Immigration Reform Version 2015
Despite the near universal recognition that the U.S. immigration system is “broken,” and the best efforts of certain congressional representatives over the past several years to advance comprehensive immigration reform, reform continues to be elusive, with legislative proposals being repeatedly advanced and then gutted. As employers and affected foreign nationals grow frustrated, individual states and municipalities have taken to passing their own immigration laws. Such legislation, for example, mandates the use of E-Verify or cooperation between law enforcement and Department of Homeland Security. Ultimately, though, this legal patchwork yields inconsistent treatment and piecemeal solutions.
While calling on Congress to develop a workable bill, President Barack Obama has addressed the issue with executive orders and policy revision mechanisms. Some of these have been successful, but others have been stalled by legal challenges. An expansion of the 2012 Deferred Action to Childhood Arrivals program (DACA), the Deferred Action for Parents of Americans and Lawful Permanent Residents program (DAPA), and an extension of work authorization eligibility to H-4 nonimmigrants all have been implemented and then challenged in federal courts around the country. In addition, enforcement policy revisions and announced changes to the monthly visa bulletin will significantly affect foreign national employees with minor criminal infractions or who are subject to visa backlogs.
In force since June 15, 2012, DACA allows certain individuals who came to the United States unlawfully while under the age of 16, and who have remained here since June 15, 2007, to apply for deferred action for two years (renewable) as long as they were under the age of 31 at the time of the order’s implementation. To date, approximately 700,000 individuals have been granted deferred action under DACA, which allows the individuals to work legally in the United States. DACA is not a “path to citizenship” in its current form.
On November 20, 2014, the President issued a new executive action designed to expand DACA. This measure removed the age cap and extended the date by which individuals eligible for this program must have been living in the United States. In addition, the order extended the work authorization benefit under DACA from two years to three years. Along with DACA, a second program, DAPA, similarly would allow the parents of U.S. citizens and lawful permanent residents to request deferred action and employment authorization for three years, provided they have lived in the United States continuously since January 1, 2010, and passed required background checks.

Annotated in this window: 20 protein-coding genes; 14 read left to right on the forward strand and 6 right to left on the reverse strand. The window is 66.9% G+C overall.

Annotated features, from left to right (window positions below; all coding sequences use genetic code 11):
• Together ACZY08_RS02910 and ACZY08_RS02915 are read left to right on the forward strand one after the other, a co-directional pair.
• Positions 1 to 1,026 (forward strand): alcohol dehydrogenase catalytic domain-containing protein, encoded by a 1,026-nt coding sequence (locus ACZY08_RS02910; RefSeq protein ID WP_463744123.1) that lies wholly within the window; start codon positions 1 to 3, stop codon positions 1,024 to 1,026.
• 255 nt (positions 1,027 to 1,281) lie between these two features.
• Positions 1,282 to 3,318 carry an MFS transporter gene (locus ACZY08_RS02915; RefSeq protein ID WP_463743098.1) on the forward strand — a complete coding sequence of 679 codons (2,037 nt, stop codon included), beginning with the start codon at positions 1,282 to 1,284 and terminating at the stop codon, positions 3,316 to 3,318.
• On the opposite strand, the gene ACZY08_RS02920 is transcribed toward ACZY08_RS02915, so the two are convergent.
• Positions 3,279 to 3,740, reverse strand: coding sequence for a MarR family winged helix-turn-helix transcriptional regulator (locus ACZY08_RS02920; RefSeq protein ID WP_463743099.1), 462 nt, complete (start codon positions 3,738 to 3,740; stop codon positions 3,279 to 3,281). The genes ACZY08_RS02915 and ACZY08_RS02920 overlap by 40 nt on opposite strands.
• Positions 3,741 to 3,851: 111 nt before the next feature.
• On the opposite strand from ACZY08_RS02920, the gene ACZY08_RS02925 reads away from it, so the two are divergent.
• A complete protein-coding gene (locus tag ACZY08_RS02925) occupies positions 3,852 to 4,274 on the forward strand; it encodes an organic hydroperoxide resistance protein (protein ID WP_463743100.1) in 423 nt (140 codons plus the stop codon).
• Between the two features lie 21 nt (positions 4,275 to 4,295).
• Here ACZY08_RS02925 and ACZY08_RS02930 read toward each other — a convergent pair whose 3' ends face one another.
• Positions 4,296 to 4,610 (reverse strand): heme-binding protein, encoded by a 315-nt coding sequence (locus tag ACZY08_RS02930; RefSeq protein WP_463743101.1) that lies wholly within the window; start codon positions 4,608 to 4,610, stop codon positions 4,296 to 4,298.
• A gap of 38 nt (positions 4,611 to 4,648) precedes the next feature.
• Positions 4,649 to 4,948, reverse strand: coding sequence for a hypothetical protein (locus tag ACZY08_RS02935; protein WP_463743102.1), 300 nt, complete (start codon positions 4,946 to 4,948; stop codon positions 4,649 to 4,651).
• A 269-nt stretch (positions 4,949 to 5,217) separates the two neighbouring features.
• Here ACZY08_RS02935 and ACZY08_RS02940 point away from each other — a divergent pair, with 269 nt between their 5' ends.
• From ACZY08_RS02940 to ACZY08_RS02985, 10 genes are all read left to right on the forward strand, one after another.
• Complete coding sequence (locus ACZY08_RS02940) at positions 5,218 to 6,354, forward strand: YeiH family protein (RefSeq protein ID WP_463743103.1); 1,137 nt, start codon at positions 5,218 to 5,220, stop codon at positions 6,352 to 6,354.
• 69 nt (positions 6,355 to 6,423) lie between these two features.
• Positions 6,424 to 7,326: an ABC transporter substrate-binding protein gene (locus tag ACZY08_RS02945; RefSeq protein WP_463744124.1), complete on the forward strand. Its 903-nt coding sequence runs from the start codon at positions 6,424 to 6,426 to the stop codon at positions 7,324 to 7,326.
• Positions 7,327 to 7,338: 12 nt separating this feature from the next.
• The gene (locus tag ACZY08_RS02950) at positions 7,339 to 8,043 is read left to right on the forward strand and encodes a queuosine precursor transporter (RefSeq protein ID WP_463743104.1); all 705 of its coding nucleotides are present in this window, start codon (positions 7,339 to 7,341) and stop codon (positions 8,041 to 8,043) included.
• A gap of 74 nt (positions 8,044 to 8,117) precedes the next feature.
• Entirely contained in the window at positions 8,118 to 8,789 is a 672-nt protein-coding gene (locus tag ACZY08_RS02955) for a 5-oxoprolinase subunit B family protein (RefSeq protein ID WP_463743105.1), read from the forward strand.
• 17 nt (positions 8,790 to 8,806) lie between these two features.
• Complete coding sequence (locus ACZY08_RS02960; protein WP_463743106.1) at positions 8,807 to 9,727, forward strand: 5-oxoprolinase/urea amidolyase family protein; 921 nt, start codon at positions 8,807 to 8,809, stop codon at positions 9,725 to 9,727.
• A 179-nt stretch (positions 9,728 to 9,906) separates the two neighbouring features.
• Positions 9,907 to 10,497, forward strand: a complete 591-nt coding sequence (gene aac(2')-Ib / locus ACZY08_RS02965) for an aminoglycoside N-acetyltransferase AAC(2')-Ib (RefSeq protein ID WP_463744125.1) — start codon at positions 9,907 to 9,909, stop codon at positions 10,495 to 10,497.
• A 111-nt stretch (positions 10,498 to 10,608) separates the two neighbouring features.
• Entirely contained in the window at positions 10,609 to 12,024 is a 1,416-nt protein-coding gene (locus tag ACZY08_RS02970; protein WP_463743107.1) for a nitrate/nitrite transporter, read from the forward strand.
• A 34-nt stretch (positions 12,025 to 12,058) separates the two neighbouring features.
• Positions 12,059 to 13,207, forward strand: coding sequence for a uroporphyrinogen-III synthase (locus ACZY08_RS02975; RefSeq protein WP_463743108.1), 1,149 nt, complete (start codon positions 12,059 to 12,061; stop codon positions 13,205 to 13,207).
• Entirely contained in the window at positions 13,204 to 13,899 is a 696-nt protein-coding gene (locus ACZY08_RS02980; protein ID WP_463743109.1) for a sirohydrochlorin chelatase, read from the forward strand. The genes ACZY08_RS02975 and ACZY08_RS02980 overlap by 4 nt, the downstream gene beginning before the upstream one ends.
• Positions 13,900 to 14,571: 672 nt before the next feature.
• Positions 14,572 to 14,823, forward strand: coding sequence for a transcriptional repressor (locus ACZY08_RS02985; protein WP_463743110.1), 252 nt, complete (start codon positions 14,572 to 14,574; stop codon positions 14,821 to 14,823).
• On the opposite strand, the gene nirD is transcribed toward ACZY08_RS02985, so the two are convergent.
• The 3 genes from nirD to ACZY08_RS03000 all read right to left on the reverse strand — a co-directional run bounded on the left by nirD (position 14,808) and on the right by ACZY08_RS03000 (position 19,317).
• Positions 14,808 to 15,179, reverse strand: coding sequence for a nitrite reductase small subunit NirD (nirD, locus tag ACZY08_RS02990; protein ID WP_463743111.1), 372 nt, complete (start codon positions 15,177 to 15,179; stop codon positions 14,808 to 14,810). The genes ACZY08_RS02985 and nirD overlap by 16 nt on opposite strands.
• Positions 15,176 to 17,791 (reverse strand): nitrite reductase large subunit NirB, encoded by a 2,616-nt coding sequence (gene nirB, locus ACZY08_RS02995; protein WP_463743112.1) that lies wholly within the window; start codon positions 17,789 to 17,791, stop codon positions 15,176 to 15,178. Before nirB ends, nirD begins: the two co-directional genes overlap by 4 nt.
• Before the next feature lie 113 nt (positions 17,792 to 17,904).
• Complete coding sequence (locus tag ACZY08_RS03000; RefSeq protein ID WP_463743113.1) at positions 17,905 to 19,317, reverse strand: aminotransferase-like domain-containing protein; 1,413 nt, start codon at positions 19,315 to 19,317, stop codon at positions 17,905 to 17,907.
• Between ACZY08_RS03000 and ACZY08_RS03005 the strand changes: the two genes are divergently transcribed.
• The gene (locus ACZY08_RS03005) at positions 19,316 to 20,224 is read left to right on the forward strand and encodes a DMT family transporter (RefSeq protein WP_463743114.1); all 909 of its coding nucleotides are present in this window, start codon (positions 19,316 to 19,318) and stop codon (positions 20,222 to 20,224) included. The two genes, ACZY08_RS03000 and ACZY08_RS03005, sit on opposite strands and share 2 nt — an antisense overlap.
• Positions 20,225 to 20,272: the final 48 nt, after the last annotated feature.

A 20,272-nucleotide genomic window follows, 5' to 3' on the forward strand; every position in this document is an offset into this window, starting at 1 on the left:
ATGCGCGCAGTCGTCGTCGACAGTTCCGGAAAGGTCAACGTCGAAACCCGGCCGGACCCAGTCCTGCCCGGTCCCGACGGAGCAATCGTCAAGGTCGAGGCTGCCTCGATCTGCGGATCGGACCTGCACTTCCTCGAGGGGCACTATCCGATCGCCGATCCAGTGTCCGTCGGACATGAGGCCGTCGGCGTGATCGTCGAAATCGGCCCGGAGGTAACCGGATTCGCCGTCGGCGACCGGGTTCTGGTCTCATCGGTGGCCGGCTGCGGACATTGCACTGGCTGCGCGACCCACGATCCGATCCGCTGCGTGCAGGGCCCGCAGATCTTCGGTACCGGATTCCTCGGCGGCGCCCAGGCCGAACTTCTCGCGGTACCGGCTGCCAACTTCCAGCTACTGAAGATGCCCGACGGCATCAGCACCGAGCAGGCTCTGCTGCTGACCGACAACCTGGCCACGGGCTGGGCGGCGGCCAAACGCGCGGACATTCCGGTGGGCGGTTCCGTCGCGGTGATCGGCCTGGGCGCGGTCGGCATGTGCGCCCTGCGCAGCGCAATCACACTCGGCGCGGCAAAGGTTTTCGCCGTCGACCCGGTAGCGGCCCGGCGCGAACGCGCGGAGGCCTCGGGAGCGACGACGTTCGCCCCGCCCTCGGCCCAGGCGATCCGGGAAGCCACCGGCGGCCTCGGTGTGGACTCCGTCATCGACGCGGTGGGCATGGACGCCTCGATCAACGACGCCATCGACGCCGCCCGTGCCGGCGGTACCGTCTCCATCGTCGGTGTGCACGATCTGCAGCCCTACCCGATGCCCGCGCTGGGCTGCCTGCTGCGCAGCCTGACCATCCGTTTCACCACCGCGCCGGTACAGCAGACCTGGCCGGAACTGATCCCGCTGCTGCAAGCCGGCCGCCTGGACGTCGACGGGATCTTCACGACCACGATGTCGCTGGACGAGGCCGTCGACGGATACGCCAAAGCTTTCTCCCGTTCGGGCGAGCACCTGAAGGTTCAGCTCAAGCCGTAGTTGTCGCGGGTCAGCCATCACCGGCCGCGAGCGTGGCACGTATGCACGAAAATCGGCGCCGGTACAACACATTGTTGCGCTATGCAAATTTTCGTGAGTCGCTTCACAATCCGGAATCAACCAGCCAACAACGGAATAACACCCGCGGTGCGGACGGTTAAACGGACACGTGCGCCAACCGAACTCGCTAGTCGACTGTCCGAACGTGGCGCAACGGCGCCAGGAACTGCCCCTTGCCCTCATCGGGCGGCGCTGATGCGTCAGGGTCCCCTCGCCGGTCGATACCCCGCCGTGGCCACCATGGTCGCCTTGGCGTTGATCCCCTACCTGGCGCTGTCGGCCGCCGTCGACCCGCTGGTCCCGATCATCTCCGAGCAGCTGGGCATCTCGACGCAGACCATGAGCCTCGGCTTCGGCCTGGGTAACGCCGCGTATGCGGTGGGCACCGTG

Following the announcement of the 2014 executive actions, 26 states filed a lawsuit in the U.S. District Court for the Southern District of Texas to block implementation of these programs. On February 17, 2015, the court issued a preliminary injunction blocking the federal government from accepting applicants under the extended DACA and DAPA programs while the lawsuit is pending. This injunction was upheld by the Fifth Circuit Court of Appeals. The new programs were supposed to be implemented by June 2015, but due to the litigation, whether or when the November 20, 2014, order will go into effect remains uncertain. For now, DACA remains in effect under the original 2012 executive order, and applicants are receiving extensions of their two-year work authorization. The lawsuit in Texas continues. A resolution is anticipated sometime this year. For more information, please visit http://www.uscis.gov/immigrationaction.
In addition to the extended DACA and DAPA programs, in May 2015, work authorization also was extended to certain dependent spouses of H-1B nonimmigrant visa holders. As a result of this change, certain H-4 dependent spouses may file for work authorization if their H-1B spouse:
- Is the beneficiary of an approved I-140; or
- Has been granted an extension of H-1B status beyond the six-year limit based on the American Competitiveness in the Twenty-First Century Act of 2000. (These are individuals whose H-1B status has been extended based upon a PERM Labor Certification application or an I-140 immigrant petition taking more than 365 days.)
In the days preceding the implementation of this program, a lawsuit was filed in federal District Court in Washington, D.C., by Save Jobs USA, seeking to enjoin the Department of Homeland Security from accepting work authorization applications from H-4 dependents and declaring unlawful DHS’s permission for H-4 nonimmigrants to apply for this benefit as exceeding DHS’s statutory authority However, the court denied a preliminary injunction. Accordingly, although the suit goes on, H-4 dependent spouses who meet the criteria may apply for work authorization by filing an I-765 Application for Employment Authorization with U.S. Citizenship and Immigration Services. For more information, please see http://www.uscis.gov/working-united-states/temporary-workers/employment-authorization-certain-h-4-dependent-spouses.